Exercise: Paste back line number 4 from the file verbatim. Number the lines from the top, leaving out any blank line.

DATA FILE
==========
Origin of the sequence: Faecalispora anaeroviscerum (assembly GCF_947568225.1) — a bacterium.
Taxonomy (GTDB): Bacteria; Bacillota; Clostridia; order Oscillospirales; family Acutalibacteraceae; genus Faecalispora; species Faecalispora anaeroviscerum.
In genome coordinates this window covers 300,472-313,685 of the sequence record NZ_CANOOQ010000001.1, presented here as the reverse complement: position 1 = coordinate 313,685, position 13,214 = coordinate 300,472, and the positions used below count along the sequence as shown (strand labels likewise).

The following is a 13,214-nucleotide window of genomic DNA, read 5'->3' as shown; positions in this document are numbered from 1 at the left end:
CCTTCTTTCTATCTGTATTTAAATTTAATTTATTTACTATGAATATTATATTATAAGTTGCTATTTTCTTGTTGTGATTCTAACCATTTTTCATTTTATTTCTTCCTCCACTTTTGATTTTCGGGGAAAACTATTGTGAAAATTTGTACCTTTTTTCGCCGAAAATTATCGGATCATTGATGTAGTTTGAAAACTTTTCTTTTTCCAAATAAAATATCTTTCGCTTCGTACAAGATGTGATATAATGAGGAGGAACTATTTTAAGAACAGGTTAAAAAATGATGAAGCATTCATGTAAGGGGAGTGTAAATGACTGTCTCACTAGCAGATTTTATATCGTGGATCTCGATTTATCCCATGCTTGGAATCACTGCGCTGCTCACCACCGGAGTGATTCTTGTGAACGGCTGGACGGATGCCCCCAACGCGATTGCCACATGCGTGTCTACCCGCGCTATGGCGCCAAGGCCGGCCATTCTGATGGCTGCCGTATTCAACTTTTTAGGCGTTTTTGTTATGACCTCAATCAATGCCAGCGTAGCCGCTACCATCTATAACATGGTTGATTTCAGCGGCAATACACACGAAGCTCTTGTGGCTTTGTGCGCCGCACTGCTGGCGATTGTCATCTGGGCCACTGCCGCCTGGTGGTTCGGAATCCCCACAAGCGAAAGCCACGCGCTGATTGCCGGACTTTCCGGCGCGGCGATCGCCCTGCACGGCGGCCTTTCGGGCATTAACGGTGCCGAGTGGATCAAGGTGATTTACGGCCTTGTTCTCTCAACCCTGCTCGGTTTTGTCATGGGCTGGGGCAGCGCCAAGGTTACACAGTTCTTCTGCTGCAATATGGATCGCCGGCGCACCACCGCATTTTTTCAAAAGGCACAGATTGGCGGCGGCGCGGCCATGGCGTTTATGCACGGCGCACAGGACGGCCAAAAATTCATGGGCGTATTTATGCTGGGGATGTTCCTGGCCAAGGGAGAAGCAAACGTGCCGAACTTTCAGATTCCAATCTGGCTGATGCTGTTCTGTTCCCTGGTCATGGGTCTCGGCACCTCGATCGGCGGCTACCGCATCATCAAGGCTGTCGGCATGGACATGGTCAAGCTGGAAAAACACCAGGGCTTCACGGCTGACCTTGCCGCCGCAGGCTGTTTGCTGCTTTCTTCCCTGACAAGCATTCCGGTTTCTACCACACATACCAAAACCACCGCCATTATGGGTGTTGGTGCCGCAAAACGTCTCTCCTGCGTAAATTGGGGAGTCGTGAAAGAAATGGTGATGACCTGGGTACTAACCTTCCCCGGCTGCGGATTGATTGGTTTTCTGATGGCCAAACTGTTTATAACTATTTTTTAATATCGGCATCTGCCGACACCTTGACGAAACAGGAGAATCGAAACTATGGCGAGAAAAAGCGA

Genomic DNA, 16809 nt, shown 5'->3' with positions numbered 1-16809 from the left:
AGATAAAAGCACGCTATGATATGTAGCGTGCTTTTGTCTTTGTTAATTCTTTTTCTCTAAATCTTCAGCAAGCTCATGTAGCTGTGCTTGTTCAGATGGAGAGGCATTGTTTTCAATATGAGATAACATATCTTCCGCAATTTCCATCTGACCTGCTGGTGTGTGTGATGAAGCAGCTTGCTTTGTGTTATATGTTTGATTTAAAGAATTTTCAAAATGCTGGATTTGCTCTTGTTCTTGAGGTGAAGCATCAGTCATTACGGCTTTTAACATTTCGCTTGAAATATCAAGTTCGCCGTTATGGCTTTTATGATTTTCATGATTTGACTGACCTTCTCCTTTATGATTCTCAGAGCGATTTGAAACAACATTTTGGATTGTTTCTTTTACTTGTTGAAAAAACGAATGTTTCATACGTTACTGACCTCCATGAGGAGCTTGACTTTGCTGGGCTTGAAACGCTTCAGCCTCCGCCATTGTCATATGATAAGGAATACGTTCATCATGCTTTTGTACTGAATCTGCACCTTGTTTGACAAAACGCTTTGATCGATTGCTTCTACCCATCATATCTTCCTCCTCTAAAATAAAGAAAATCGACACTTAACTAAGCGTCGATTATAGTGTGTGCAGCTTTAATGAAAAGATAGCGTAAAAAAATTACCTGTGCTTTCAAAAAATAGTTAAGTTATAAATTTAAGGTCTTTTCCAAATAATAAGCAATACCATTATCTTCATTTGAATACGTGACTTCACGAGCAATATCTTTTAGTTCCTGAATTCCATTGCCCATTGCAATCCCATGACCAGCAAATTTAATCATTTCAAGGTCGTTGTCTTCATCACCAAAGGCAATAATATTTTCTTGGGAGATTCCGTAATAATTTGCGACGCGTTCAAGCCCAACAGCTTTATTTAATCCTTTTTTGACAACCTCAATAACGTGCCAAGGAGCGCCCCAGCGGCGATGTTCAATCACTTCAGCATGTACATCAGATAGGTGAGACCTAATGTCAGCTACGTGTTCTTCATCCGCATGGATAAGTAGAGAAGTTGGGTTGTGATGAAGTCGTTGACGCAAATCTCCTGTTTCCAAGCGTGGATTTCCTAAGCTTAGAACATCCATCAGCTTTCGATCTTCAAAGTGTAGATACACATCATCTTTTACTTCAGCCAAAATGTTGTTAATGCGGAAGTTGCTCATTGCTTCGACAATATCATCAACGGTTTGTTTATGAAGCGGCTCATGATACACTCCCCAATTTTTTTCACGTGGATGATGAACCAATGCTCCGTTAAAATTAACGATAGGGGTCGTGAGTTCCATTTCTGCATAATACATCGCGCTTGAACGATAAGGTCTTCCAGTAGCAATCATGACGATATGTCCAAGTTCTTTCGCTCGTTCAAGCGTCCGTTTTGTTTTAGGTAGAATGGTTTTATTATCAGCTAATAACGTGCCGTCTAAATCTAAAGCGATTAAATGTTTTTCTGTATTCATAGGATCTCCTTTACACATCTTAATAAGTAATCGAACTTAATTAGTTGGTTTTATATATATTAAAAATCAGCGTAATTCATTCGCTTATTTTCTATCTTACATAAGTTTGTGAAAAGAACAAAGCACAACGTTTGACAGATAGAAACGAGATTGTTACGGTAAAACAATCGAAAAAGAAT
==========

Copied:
The following is a 13,214-nucleotide window of genomic DNA, read 5'->3' as shown; positions in this document are numbered from 1 at the left end: